Definition of bookish in English:

bookish

adjective

  • 1(of a person or way of life) devoted to reading and studying rather than worldly interests.

    ‘by comparison I was very bookish, intellectual, and wordy in a wrong way’
    • ‘Annalise whose zest for life and whose loud raucous ways had been both shocking and enticing to the bookish Emily.’
    • ‘My parents have always been bookish people and obviously my father went to Cambridge and I grew up feeling that I must do the same.’
    • ‘She is brilliantly but mordantly characterised by her bookish son.’
    • ‘Jenny was bookish; the only young man capable to follow her train of thought was Michael - with whom Jenny often engaged in heated debates about philosophy and boring books.’
    • ‘A highly sensitive and bookish boy, he felt he had largely educated himself by his reading in great authors.’
    • ‘As a shy, bookish child, I felt very much an outsider when I was growing up, and the discovery of our secret Romany past was the key which unlocked a mass of possible explanations.’
    • ‘It sounded like the daydream of a lonely and bookish boy.’
    • ‘But to concentrate on the theory means that you are bookish, weedy, un-masculine and alien.’
    • ‘Not surprisingly, given this background, the stories nearly all involve bookish men; old churches, libraries and cathedrals feature heavily.’
    • ‘In this sanctuary he is to be found, his punishing day's tally of work completed, sitting content, smoking endless pipes and gossiping with bookish friends the moon down the sky.’
    • ‘Almost six in ten women think men who read books are more interesting and intelligent while almost half think bookish blokes are more sensitive.’
    • ‘She's bookish, bespectacled, redheaded, and stubborn!’
    • ‘Almost all the topics of conversation were foreign to me, but then I came from a bookish family and was studying philosophy, French, and classics at university.’
    • ‘By the 1941 Christmas season, the bookish technician got wind of an outlandish project to determine if ethnicity was a factor in the flying business.’
    • ‘I thought, when I first opened the package, that I was going to have to write a carefully worded piece saying only that, if you're looking for a Christmas present for a bookish friend, this might do.’
    • ‘Soon these two bookish characters fall in love.’
    • ‘They were readers of newspapers and periodicals, they were eternal students in the best sense, they were bookish people.’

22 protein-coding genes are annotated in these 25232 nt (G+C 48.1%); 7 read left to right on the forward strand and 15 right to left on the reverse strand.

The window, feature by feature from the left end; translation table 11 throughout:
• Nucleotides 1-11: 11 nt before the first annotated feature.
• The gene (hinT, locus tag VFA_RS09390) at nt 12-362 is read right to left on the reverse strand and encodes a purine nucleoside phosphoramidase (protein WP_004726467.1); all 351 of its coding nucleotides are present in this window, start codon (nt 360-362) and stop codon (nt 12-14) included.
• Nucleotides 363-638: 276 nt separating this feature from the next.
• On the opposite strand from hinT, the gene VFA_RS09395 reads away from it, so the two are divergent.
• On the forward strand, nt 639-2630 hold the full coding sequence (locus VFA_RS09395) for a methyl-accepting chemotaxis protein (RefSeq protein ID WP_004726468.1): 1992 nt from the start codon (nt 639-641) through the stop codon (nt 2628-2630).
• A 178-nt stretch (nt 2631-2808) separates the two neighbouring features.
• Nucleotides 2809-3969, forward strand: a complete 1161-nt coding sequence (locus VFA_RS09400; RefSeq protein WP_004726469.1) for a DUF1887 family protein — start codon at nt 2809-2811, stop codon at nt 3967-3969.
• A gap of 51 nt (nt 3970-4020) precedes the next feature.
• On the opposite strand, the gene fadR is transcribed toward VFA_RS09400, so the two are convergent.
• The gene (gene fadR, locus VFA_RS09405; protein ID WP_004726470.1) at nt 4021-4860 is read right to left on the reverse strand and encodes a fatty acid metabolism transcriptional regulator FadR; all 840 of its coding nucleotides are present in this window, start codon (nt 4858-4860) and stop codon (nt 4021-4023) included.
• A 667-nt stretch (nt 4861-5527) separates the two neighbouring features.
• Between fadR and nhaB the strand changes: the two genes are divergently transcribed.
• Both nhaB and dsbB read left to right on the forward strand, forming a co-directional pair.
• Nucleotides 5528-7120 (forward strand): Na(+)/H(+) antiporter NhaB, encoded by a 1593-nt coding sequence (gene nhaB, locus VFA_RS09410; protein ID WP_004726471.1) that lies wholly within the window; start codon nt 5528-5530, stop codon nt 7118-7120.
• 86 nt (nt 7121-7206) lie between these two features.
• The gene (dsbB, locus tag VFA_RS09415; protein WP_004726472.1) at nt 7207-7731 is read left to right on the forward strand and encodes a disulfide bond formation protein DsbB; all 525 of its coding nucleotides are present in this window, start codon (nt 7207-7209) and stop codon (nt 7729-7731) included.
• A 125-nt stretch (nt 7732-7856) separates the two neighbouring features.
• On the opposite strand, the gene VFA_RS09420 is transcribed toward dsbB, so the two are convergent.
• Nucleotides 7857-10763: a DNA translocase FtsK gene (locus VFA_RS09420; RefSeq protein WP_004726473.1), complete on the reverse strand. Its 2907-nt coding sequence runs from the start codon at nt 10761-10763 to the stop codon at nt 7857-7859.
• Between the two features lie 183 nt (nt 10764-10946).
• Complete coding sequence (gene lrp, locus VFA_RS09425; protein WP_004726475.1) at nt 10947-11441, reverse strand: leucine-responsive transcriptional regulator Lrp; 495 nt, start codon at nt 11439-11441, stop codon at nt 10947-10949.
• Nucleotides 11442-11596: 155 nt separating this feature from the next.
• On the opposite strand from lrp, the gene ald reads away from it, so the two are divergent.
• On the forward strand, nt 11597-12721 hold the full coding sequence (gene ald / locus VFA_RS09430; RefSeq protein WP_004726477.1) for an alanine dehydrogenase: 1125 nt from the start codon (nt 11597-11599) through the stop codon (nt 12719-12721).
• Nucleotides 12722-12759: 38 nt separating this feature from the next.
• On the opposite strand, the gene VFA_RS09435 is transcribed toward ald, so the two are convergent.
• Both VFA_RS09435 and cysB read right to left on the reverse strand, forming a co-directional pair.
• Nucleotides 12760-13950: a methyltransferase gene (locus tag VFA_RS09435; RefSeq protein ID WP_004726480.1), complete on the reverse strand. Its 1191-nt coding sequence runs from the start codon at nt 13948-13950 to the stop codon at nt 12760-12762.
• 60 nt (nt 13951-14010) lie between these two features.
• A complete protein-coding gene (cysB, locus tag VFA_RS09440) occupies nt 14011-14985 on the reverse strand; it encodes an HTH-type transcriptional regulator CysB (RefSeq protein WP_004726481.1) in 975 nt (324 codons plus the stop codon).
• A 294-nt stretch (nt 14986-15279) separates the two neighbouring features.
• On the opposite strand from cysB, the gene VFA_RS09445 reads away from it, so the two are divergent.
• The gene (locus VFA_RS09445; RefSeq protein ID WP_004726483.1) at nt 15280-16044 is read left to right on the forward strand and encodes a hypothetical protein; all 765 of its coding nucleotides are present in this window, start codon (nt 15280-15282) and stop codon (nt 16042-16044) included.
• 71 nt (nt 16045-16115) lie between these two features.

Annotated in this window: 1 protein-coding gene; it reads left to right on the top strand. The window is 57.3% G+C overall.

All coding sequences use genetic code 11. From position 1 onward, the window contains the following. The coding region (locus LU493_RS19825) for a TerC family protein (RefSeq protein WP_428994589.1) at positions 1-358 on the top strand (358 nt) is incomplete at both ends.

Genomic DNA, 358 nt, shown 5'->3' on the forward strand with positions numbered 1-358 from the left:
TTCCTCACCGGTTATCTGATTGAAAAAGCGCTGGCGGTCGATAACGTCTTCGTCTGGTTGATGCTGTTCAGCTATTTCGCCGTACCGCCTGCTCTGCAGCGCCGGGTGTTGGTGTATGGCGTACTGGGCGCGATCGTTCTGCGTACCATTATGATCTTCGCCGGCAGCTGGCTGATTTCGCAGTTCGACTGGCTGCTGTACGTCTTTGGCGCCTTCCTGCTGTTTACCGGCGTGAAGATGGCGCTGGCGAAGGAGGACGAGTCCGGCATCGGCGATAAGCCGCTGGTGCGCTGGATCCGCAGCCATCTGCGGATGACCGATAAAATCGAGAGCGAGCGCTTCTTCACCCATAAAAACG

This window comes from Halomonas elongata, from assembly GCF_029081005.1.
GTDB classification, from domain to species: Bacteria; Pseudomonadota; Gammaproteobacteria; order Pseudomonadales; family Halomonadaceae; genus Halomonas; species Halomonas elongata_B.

• ‘I was a bookish kid, largely because of coordination problems that didn't really get sorted out until 1987-8.’
    • ‘I wanted to be admired by pretty, bookish women.’
    • ‘She was not a bookish person, but she loved to read as well as do things like fishing and gardening; she also loved doing things with me.’
    studious, scholarly, academic, literary, intellectual, highbrow, erudite, learned, well read, widely read, educated, well educated, well informed, knowledgeable, cultured, accomplished
    View synonyms
    1. 1.1 (of language or writing) literary in style or allusion.
      ‘long bookish scholarship’
      ‘a bookish but eloquent erotic memoir’
      • ‘Sayid does use a lot of bookish language.’
      • ‘They employ scientific, or philosophical, or literary, or bookish terms that go over their congregations' heads.’
      • ‘Because of a tradition of teaching English formally through grammar, translation, and literature, spoken usage is often stilted and bookish.’
      • ‘Actually, I find the candidates a bit adorably nerdy when they lapse into this kind of bookish vocabulary.’
      • ‘It's movie dialogue, to be sure - no one, especially the sort of low-life characters they tend to write, speaks with such mellifluous, bookish vocabulary.’
      • ‘Having successfully dodged active service, he spent most of the war in Berkshire, writing radio talks for the BBC and bookish articles for the Statesman.’
      • ‘I have recently realized that sometimes my writing is too bookish and sometimes it isn't bookish enough, all depending on who happens to be reading it.’
      • ‘I don’t see anything wrong with writing bookish English, though it lacks a tad of fluency, it’s certainly elegant and exquisite.’
      • ‘Sealed in their Gaelic oral tradition, the Highlanders themselves had little need of a bookish literature, but two great writers were to make them a topic of universal human interest.’
      • ‘Even the most bookish work that seems esoteric on the written page can be transformed by actors into the cadences of characters and themes.’
      • ‘For such speakers, Latin had always been a strange, alien, and bookish tongue.’
      • ‘Nothing seems to me so inane as bookish language in conversation.’

Pronunciation

bookish

/ˈbo͝okiSH//ˈbʊkɪʃ/